Wednesday, June 21, 2006

Cheney, Saying The Obvious, Admits Underestimating Iraqi Insurgency. But Then Came Spin, Spin, Spin!

The conservative spin after Vice President Dick Cheney's June 19 comments at the National Press Club was that he was being honest with the American people, telling us that he wrongly underestimated the strength of the Iraqi insurgency.

But take a closer look at what Cheney said, and you see that this one obvious nod to reality was part of a larger set of comments that can only be described as spin, spin and more spin.


MODERATOR: Do you think that you underestimated the insurgency’s strength?

CHENEY: I think so. I guess if I look back on it now, I don’t think anybody anticipated the level of violence that we have encountered.

This small concession was lauded by conservative pundit Tony Blankley, who said on that night's edition of MSNBC's Hardball:

BLANKLEY: "It‘s obvious, there‘s no other statement one could make at it point, given the characterizations that they made in 2002 and early 2003. ... So he made the concession to reality, which is what ... adults do."

Cheney's small nod to reality followed a similar epiphany in March from Defense Secretary Donald Rumsfeld, who decided it was time to stop predicting when U.S. forces would be out of Iraq, after making several pre-war predictions that in hindsight looked ridiculous, such as in early 2003, when he said: "It is unknowable how long that conflict will last. It could last six days, six weeks. I doubt six months."


Hardball guest host Norah O'Donnell failed to see through Cheney's spin: Was it true that no one "anticipated the level of violence that we have encountered"? Hardball viewers never found out, because O'Donnell never bothered to ask.

The Associated Press' coverage, widely carried in newspapers nationwide, also used the Cheney spin without fact-checking it.

The Washington Post, however, reported that many respected people anticipated the possibility of a violent resistance.

For example, specialist at the Army War College predicted: "The possibility of the United States winning the war and losing the peace is real and serious. ... Successful occupation will not occur unless the special circumstances of this unusual country" are heeded, they warned.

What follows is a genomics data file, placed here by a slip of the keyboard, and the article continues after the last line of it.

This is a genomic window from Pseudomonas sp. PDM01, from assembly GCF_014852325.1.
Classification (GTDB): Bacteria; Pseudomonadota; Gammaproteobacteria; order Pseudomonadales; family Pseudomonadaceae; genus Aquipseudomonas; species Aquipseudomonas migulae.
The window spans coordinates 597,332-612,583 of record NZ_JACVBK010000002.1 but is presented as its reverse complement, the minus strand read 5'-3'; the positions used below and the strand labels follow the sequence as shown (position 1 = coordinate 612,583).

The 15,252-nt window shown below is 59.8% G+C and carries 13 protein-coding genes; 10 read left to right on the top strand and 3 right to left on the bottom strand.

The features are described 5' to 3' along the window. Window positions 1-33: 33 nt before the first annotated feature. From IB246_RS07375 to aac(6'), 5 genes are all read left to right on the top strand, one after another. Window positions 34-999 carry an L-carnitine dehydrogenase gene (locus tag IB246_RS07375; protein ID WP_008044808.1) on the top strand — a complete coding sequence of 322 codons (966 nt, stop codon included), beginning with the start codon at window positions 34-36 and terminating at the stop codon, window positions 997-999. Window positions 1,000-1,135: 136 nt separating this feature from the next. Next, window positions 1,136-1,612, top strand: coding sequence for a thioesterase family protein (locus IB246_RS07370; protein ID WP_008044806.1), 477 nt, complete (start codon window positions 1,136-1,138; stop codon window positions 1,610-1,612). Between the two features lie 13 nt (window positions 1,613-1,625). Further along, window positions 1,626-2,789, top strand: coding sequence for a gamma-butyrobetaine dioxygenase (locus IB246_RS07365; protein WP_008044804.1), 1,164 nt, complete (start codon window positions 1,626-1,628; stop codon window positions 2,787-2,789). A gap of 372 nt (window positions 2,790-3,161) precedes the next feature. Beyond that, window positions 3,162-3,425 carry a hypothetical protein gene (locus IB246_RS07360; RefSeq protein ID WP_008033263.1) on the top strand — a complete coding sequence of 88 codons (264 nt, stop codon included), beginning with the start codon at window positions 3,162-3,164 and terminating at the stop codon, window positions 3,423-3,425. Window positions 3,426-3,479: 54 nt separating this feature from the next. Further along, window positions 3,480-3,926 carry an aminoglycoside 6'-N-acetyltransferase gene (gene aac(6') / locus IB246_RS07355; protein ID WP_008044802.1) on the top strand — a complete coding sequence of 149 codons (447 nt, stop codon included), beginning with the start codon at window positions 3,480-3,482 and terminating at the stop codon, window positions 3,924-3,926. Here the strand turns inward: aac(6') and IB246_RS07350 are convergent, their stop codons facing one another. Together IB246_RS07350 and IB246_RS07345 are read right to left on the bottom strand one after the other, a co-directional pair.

Also, 70 national security experts and Middle East scholars at the National Defense University issued a report concluding that occupying Iraq "will be the most daunting and complex task the U.S. and the international community will have undertaken since the end of World War II."

Did the administration take these warnings to heart? Of course not. Army Col. Paul Hughes, sent a copy of the National Defense University report to the office of Douglas J. Feith, then the undersecretary of defense for policy, but "never heard back from him or anyone else," Hughes told the Post.


Bloomberg News reported: "Asked if he still believed the insurgency was in its final throes, as he said in a CNN interview on May 31, 2005, Cheney said, 'I do.'' He cited election of an interim government, a constitutional referendum and parliamentary elections in December that established a unity government as evidence the insurgency is being pushed to the margins. (Click here for a full transcript of the response.)

But, as the website News Hounds notes: Cheney's original remarks were not referring to elections, a unity government, or a Constitution.

"I think we may well have some kind of presence there over a period of time," Cheney said then. "The level of activity that we see today from a military standpoint, I think, will clearly decline. I think they're in the last throes, if you will, of the insurgency."

Unfortunately, the AP story didn't fact-check this Cheney spin, either, so it wound up in newspapers nationwide -- uncontested. The cable chatfests also skipped over this inconsistency.


Anonymous The_Casual_Observer said...

Getting any plain truth out of cheney is as impossible as getting some country club miser to give you $500 out of his wallet. Shit, cheney never even admitted that any of the bullshit stories from "curveball" were bogus. And as for the press, don't ever count on them to call cheney out on any of the lies, they are shit scared of being audited or worse as a result.

4:11 PM  
Anonymous grasswire said...

good catch, thanks

4:12 PM  
Anonymous Up2Late said...

It's wrong to just say the "AP" did this, but the AP did lose my trust years ago. Some of the Newspapers and reporters that are members of the AP still good, but some of the AP members are just Crap flingers.

If I see a "too good to be true" story by AP, or a story with a clear or possible bias, it's always good to Google the story or the reporter or both.

Another thing to watch out about the AP is, they allow edited reprinting of a reporters story. Editing that often removes qualifying statements and biases the edited story. The easiest way to find these is to look for the "by line," if it's missing or abbreviated, I usually Google the headline to find the original. If that doesn't work, Google one of the person quoted or a quote in the article.

I wish they would make these edited stories illegal.

4:12 PM  
Anonymous bullimiami said...

the AP is in on it. There is a pattern of deception and half truth.

4:12 PM  
Anonymous Scott said...

The most ridiculous thing was when Russert later asked Rumsfeld if Cheney was wrong about "last throes." Rumsfeld said no, and told him to look up "throes," they can be very violent. Sadly, Russert was not savvy enough to point out that they weren't arguing about the word "throes" but rather the word "last".

10:05 AM  

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